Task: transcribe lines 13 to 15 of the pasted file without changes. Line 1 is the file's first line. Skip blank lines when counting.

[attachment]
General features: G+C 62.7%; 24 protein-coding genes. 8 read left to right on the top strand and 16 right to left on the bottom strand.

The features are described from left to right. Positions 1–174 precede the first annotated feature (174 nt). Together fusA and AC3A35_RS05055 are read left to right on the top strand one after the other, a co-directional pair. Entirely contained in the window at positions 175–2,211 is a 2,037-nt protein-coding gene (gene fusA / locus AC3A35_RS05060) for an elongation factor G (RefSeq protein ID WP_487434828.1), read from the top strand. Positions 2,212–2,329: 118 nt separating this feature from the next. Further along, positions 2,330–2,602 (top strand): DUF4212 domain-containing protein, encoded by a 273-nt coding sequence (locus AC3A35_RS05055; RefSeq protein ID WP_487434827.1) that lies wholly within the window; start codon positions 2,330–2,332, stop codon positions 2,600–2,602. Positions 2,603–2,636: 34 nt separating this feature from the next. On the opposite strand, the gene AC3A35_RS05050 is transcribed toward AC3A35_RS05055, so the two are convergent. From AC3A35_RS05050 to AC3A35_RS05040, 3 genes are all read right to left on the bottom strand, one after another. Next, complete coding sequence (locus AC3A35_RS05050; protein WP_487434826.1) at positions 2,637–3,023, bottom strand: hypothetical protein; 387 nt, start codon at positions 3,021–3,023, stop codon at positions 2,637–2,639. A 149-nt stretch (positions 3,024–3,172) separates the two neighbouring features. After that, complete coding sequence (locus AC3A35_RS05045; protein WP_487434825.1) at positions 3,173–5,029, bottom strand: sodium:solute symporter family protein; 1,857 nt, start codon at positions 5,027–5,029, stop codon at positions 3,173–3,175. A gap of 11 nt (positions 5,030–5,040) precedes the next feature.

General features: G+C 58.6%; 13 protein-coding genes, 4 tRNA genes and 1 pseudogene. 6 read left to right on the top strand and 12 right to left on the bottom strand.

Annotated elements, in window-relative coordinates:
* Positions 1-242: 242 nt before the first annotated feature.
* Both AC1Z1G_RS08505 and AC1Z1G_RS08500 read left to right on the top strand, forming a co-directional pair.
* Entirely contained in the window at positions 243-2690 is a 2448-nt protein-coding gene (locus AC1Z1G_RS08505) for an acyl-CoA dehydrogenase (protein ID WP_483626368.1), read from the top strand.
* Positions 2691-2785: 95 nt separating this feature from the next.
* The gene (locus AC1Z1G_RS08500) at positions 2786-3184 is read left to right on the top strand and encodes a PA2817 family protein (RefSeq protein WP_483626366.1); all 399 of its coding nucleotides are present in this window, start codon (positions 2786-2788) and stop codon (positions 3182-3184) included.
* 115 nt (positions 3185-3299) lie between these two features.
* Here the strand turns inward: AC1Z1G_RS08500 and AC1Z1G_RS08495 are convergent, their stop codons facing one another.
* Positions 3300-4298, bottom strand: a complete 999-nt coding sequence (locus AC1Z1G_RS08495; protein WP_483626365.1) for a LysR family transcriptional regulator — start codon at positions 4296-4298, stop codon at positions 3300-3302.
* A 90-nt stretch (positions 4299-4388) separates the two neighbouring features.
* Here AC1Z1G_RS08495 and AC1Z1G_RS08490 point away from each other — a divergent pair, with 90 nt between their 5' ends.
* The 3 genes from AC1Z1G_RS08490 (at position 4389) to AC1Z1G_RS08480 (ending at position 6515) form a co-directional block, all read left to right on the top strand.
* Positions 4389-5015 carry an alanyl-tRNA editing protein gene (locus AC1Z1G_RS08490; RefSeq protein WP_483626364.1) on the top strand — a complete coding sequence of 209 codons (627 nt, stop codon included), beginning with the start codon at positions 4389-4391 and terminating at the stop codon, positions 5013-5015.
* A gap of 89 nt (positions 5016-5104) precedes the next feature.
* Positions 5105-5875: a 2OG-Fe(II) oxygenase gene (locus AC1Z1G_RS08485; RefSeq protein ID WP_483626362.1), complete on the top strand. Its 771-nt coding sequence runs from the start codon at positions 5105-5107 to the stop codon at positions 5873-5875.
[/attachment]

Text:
* A 90-nt stretch (positions 4299-4388) separates the two neighbouring features.
* Here AC1Z1G_RS08495 and AC1Z1G_RS08490 point away from each other — a divergent pair, with 90 nt between their 5' ends.
* The 3 genes from AC1Z1G_RS08490 (at position 4389) to AC1Z1G_RS08480 (ending at position 6515) form a co-directional block, all read left to right on the top strand.